Shelley’s use of Galvanism and Genesis, with the support of biblical allusion to criticise humanity’s disregard for nature during the Industrial Revolution in the 19th century is used to exemplify the detrimental consequences of science on individuals. The struggles face by the Creature in an attempt to live peacefully, supported by the Creature stating: ‘You gave me life…but left me to die’, emphasises on Victor’s lack of responsibility for his own actions, the repetition of first person narration ‘I’ and ‘me’ and the use of oxymoron capture the responders’ sympathy and leads to the conclusion that the Creature is possibly more human than Victor. The Creature also struggles to gain companionship from his creator and other individuals due to his grotesque physical appearance: ‘When I became fully convinced that I am the monster that I am’, this is supported by his statement: ‘My heart yearns to be known…’, the use of personification emphasise on the Creature’s desire to be ‘loved’ by
Frankenstein Personal Response Why Victor Frankenstein is Responsible for his Death When one initially reads the gothic tale Frankenstein, it may seem obvious that Victor’s monster was directly responsible for the death of Victor’s loved ones. At the hands of his very own grotesque creation, Victor lost his younger brother, his friends and his newlywed wife, Elizabeth. However, upon reflection on the actions of Victor Frankenstein, I concluded that Victor himself is indisputably responsible for the deaths of the people closest to him. I found these three very distinct reasons that support my thoughts: he created the monster, he rejected and abandoned it, and he refused to make a companion for the monster in the midst of his loneliness. As a result of Victor’s pursuit of scientific knowledge and the desire to infuse life, he created a very grotesque creature that murdered his loved ones.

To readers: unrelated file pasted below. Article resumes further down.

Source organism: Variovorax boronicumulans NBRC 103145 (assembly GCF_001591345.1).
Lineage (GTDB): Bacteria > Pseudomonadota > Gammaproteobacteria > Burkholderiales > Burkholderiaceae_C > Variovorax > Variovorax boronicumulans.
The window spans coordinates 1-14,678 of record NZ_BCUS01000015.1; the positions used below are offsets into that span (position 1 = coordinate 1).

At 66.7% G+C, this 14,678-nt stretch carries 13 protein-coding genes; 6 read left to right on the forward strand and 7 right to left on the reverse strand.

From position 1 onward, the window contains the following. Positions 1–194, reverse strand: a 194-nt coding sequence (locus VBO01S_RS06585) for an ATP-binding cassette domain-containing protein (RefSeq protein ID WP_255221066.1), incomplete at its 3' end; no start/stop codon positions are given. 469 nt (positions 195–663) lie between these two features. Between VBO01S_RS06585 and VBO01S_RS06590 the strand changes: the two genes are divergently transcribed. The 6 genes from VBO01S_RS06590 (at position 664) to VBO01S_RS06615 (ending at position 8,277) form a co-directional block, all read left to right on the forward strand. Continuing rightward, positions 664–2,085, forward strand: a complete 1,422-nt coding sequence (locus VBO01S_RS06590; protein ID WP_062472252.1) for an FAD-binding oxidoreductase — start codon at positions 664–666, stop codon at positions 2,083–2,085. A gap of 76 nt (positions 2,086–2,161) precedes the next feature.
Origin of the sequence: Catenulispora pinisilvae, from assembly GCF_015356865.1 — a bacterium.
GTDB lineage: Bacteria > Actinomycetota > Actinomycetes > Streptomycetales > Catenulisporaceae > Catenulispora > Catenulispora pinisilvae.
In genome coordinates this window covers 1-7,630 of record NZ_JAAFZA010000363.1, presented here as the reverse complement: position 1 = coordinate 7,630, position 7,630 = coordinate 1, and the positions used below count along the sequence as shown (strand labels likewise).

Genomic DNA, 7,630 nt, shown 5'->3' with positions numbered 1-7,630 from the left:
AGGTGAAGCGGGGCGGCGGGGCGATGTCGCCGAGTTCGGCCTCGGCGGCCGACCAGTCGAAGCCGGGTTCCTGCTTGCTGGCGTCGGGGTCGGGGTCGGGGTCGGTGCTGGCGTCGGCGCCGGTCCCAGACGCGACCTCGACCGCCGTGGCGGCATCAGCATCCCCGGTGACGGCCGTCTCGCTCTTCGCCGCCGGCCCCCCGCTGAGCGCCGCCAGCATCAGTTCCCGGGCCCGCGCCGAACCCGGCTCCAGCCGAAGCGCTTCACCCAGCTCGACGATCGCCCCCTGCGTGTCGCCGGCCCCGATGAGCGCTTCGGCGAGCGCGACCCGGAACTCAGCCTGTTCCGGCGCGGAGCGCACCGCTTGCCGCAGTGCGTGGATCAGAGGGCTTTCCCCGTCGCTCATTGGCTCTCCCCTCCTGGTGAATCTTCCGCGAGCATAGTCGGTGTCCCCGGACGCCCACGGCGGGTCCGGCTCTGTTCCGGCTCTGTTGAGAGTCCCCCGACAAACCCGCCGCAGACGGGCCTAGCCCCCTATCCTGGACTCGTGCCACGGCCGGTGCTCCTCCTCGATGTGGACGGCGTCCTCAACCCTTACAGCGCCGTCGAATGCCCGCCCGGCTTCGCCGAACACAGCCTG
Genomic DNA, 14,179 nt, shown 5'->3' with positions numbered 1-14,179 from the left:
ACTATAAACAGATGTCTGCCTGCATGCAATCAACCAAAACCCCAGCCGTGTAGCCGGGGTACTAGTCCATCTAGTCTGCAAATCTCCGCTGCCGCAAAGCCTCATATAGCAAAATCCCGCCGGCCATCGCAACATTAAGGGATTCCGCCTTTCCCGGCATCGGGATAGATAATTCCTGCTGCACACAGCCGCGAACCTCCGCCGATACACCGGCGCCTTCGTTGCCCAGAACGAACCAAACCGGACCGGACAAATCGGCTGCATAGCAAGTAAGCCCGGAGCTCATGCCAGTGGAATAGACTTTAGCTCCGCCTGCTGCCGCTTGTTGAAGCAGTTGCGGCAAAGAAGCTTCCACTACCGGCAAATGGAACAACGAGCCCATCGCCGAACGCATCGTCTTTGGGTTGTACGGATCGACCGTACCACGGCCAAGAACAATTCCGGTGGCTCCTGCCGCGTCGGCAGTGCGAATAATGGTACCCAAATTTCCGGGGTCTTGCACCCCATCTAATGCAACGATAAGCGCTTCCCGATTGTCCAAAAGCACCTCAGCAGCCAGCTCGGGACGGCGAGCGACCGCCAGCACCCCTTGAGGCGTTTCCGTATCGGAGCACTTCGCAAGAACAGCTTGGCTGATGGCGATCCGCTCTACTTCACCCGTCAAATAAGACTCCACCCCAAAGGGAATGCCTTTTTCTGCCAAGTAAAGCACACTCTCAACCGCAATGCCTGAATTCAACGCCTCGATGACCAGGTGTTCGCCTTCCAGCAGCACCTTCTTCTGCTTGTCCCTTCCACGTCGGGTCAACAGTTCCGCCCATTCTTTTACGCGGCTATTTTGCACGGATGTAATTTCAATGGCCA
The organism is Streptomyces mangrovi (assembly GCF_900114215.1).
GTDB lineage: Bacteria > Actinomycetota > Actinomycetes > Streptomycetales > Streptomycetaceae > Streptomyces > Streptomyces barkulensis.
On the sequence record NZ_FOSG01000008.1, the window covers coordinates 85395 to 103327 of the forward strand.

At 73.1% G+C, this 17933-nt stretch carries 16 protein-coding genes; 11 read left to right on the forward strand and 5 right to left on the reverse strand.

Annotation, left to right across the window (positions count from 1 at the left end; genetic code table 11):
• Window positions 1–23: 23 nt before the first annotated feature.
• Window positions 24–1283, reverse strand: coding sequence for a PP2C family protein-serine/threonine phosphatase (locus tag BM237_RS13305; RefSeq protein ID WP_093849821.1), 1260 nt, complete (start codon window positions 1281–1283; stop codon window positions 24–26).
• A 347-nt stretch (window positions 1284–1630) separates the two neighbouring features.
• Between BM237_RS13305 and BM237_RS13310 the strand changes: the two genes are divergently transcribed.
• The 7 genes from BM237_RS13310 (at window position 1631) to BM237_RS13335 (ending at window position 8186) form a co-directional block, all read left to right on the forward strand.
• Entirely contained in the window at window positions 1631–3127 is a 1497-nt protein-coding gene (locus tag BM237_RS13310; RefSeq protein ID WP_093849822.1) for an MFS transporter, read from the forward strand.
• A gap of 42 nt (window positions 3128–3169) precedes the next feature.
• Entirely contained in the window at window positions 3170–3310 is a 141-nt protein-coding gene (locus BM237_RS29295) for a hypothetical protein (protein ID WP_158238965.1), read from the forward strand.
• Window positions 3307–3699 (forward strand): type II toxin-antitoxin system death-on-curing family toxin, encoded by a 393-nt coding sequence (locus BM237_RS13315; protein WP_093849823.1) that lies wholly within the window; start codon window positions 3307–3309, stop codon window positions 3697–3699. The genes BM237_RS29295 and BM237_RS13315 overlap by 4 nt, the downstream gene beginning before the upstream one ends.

Creation once was something biblically pure and reserved for God but Victor ignores this and his work becomes a mockery of purity “I kept my workshop of filthy creation,” the oxymoron undermining the implied sanctity expressing the depravity of Victor’s ambition. The pervasive use of irony is evident in the juxta positioning of Victor denying his creation friendship and the companionship he seeks with Clerval “nothing could equal my delight on seeing Clerval,” he
Saying the night is "dreadful, very dreadful" could be interpreted as Victor's homosexuality. This, at the time of being published, was still a crime punishable by death and these hidden desires we see Victor show could be seen as a 'darker' aspect to his psyche, even if a modern audience would see this as nothing out of the ordinary. We also see a broader view of this dark nature through the story of the DeLacey's. The DeLacey's who feel only dread at the sight of the monster, drive him out after he has helped them with their day to day occupations and leave him heartbroken. Saying that 'my protectors had departed and had broken the only link that held me to this world' the monster perhaps speaks of the link in human psyche, that because he is childlike he does not realise that there even is a